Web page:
AFRICA has suffered a 40 per cent rise in coronavirus cases and deaths in the past 10 days amid worrying signs the disease is set to take off there.
The continent is banking on aggressive screening and testing strategies as their best defence against Covid-19.
After a slow start, the sudden rise – to more than 30,000 cases – and a similar increase in the number of deaths – to 1,374 – has worried specialists.
The World Health Organisation (WHO) has warned of 10 million cases on the continent within three to six months – however, the number could be lower if outbreaks are swiftly contained.
‘We are at the beginning in Africa,’ Dr Mike Ryan, executive director of the WHO’s Health Emergencies Programme, said last week.
More than 30,000 confirmed cases of Covid-19 have been reported in the 54 countries of Africa, the Africa Centres for Disease Control and Prevention has said.
The report issued on Sunday showed there have been 1,374 deaths in Africa. Only two African countries have not reported any cases of the disease – the tiny mountain kingdom of Lesotho in southern Africa and Comoros, the small Indian Ocean islands.
South Africa has the continent’s most Covid-19 cases with 4,361. They are conducting up to 10,000 tests every day in a bid to find and isolate the disease.
The number of cases in South Africa is followed closely by three countries in North Africa: Egypt with 4,319 cases, Morocco, with 3,897 and Algeria with 3,256 cases.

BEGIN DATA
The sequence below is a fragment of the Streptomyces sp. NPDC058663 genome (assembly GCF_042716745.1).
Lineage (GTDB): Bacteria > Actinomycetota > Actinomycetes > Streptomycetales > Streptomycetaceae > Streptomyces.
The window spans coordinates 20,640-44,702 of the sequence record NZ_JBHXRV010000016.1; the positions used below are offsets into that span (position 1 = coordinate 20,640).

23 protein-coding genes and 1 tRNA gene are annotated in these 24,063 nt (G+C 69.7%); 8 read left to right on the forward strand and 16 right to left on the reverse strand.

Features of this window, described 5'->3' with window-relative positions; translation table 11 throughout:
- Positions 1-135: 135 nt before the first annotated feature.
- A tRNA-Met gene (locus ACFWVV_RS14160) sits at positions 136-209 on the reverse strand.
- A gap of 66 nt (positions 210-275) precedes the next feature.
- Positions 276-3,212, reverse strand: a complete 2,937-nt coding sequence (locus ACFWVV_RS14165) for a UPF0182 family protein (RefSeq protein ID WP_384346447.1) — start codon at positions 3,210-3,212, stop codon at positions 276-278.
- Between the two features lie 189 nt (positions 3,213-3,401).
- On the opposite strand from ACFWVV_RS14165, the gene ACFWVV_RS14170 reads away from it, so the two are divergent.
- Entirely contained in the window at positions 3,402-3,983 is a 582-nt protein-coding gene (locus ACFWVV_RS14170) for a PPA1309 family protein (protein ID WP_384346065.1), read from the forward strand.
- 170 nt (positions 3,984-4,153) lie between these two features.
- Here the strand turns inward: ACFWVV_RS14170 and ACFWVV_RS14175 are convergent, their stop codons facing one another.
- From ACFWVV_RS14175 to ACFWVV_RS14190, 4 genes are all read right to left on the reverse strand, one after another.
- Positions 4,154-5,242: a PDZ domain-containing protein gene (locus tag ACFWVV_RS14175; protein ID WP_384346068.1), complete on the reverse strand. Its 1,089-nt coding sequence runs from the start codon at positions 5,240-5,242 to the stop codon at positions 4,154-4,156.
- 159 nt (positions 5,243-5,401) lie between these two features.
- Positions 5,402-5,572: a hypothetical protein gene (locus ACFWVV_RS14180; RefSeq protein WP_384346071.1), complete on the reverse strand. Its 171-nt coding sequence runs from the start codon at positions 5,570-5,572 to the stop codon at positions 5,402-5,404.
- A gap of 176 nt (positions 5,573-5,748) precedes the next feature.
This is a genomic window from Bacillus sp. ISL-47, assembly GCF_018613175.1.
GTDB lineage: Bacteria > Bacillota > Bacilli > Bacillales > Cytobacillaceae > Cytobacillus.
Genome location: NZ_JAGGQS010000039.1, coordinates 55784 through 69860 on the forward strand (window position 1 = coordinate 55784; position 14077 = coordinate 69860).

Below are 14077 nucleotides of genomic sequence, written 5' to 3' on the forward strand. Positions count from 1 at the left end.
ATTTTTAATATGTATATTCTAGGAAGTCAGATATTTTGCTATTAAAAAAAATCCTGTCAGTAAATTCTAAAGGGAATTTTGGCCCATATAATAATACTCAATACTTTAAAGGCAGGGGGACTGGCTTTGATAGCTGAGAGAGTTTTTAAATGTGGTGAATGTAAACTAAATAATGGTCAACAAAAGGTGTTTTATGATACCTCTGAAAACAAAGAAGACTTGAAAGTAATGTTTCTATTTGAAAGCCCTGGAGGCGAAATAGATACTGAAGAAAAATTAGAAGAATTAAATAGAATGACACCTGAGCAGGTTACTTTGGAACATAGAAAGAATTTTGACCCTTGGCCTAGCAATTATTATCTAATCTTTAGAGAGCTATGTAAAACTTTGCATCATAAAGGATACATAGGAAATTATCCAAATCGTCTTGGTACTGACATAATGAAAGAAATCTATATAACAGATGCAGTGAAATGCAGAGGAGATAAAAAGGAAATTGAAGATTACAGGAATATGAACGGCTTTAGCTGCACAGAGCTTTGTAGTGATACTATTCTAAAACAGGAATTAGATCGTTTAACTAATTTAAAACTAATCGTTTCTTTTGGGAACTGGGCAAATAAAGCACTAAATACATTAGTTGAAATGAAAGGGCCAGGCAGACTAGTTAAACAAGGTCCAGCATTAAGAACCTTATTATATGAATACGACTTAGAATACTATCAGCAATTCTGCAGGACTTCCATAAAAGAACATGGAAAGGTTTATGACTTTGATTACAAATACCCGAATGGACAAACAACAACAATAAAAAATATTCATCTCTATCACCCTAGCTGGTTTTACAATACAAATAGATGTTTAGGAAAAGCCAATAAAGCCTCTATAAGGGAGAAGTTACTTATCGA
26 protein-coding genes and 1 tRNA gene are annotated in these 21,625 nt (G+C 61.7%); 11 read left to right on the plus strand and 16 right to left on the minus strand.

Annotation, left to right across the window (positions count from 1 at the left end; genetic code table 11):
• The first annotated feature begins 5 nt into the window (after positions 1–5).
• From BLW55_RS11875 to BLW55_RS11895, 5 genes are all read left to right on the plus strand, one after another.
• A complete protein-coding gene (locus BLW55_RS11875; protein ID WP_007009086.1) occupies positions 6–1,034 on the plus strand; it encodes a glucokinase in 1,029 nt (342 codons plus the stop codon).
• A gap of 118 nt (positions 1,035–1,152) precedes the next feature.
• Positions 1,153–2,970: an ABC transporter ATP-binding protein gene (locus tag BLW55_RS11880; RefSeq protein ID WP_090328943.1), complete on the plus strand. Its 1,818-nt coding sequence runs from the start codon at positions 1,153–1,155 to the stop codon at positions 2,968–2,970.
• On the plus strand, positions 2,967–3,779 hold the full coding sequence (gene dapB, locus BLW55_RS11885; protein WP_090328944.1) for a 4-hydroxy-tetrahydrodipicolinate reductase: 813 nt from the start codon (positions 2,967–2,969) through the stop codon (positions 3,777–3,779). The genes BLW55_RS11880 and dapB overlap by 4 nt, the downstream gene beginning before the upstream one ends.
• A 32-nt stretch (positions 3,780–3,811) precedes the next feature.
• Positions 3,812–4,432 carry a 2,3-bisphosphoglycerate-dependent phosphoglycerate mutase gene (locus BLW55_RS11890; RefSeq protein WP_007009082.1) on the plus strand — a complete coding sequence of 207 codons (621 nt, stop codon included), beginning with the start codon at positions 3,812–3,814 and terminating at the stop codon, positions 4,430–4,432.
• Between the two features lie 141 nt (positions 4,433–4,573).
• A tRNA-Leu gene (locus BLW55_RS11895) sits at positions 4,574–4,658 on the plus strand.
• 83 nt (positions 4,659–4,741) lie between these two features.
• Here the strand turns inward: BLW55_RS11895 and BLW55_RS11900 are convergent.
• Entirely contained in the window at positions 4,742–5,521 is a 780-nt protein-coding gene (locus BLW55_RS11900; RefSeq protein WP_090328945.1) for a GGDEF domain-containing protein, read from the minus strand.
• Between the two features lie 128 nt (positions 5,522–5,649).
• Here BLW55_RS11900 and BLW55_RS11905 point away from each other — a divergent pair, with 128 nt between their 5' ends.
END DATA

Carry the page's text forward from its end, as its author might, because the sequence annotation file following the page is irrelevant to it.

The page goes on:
Despite the fact some of the worst effects may be mitigated by the relative youth of many on the continent, others are more vulnerable due to malnutrition or HIV.
Health care systems lacking resources will also struggle to cope with the huge surge of those infected and many countries with populations in the millions have only a very small number of ventilators.
Due to patchy testing, it has been hard to paint a full picture of the spread of the disease in Africa.
Djibouti has recorded 98.6 cases per 100,000 people, the highest prevalence on the continent.
But the tiny country has conducted just over 10,000 tests, as many as neighbouring Ethiopia, which has a population of more than 100 million.
Things have been made more difficult by the fact that in Africa social distancing is not always practical because of so many dense and poor neighbourhoods.
Last week President Cyril Ramaphosa – who imposed one of the world’s strictest lockdowns in South Africa four weeks ago – announced a phased recovery of economic activity.
The president said in a televised address: ‘We cannot take action today that we will deeply regret tomorrow but our people need to eat. They need to earn a living.’ He also announced a social and economic relief package worth £21bn.
However, there are still fears of a new wave of infections with winter on its way.
It is hoped that the testing strategy will allow the continent to reduce lockdown measures so people can continue to earn a living.
However, John Nkengasong, director of the Africa Centres for Disease Control and Prevention, said most countries have a ‘very limited’ and ‘very strained’ testing capacity.
In the two months since the continent began mobilising to fight the outbreak, fewer than 500,000 tests have been conducted on a population of 1.3 billion.
The UN says 74 million test kits and 30,000 ventilators would be needed by the continent.